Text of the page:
1. Thank you for sharing this advice, Lauren! Freelance writing is definitely something I’m interested in picking up as a side hustle. I haven’t investigated it much yet, so I’m grateful for these tips!

  2. The way I began freelance writing is very similar to your story. I got into it through a good friend while living out of the country. It was a little daunting at first, and I had no idea what my rates should be. I’m still sometimes surprised at how much time goes into writing for someone else, and you really do have to take that into consideration if you want to earn some real income.

  3. Great tips, Lauren! I think it’s great your goal was to pay off your student loans with what you first earned. Like Shannon said, having a blog doesn’t hurt at all since it’s a portfolio ready to go whenever you need it! Having a sample of guest posts on other topics (so you can branch out) isn’t a bad idea, either.

    1. It’s really a great portfolio! I’m always surprised when I see a posting for a gig and they ask for a resume instead of a portfolio- I still haven’t made one up, and I’m not sure how to format one as a writer. Something I need to work on.

  4. I started freelance writing in the opposite way you did. After several months of starting my blog, I decided that I wouldn’t mind getting paid to do something I really enjoy and that’s what triggered the decision. Time management has been the biggest challenge for me as I am already self-employed so adding on writing hours was at first daunting. But I’m really enjoying it and fortunate to have avoided the content mills. Thanks for sharing Lauren!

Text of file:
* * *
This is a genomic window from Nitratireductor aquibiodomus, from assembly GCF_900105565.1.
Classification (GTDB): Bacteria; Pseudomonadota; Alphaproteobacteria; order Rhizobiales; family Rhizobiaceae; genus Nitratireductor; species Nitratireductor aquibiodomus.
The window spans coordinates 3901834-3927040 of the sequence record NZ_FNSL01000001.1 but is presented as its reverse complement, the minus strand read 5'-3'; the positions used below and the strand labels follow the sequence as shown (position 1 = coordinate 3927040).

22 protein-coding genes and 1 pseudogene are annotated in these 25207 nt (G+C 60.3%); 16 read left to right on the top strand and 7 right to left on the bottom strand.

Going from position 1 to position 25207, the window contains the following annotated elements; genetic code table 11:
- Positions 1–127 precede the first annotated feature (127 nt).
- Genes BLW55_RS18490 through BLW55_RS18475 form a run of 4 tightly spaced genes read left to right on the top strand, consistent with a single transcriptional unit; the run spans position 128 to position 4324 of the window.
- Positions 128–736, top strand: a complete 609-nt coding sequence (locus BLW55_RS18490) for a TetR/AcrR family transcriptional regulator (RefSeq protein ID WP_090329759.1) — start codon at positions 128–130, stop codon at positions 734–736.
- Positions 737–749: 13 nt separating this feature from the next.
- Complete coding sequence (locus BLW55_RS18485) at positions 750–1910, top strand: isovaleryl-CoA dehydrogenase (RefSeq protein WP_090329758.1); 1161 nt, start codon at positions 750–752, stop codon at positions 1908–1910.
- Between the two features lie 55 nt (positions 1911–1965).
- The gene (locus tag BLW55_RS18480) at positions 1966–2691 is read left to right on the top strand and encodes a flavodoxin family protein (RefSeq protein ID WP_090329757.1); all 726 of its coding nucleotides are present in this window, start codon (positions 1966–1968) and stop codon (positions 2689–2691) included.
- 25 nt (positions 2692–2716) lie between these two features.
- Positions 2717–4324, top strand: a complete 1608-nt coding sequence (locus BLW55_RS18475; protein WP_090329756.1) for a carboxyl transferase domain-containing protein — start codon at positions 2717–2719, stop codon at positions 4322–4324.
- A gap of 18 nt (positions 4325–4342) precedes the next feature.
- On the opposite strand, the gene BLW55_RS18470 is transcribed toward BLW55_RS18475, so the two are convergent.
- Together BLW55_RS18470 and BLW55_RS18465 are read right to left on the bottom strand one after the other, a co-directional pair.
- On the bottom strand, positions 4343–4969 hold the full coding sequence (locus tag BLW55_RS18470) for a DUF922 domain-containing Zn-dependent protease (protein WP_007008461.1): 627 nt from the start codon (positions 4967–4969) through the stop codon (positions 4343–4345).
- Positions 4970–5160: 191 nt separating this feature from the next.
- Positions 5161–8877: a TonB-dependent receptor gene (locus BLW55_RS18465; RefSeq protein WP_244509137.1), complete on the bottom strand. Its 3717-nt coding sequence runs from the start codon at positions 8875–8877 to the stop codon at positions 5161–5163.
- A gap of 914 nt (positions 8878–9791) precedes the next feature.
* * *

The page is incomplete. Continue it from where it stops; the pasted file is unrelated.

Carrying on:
5. I think starting a blog is a huge way to get freelance writing work. You not only interact with other writers, who can help you with finding jobs, but potential hirers can easily see your work and determine if they want to work with you. I have not had an interest in a freelance writing career, but because of my blog, I have been paid to write numerous times.

  6. I think the point about research is completely crucial. You have to know what hourly rate is your minimum and turn away jobs that won’t fit that bill. This is from my vast experience of two published freelance posts 😉

    Great info on those sites – I’ll have to check those out!

    1. Yes, you really have to value your time. If it’s a first assignment, it can be worthwhile to take extra time and make sure it’s impressive, but otherwise, you want to keep an eye on your hourly rate.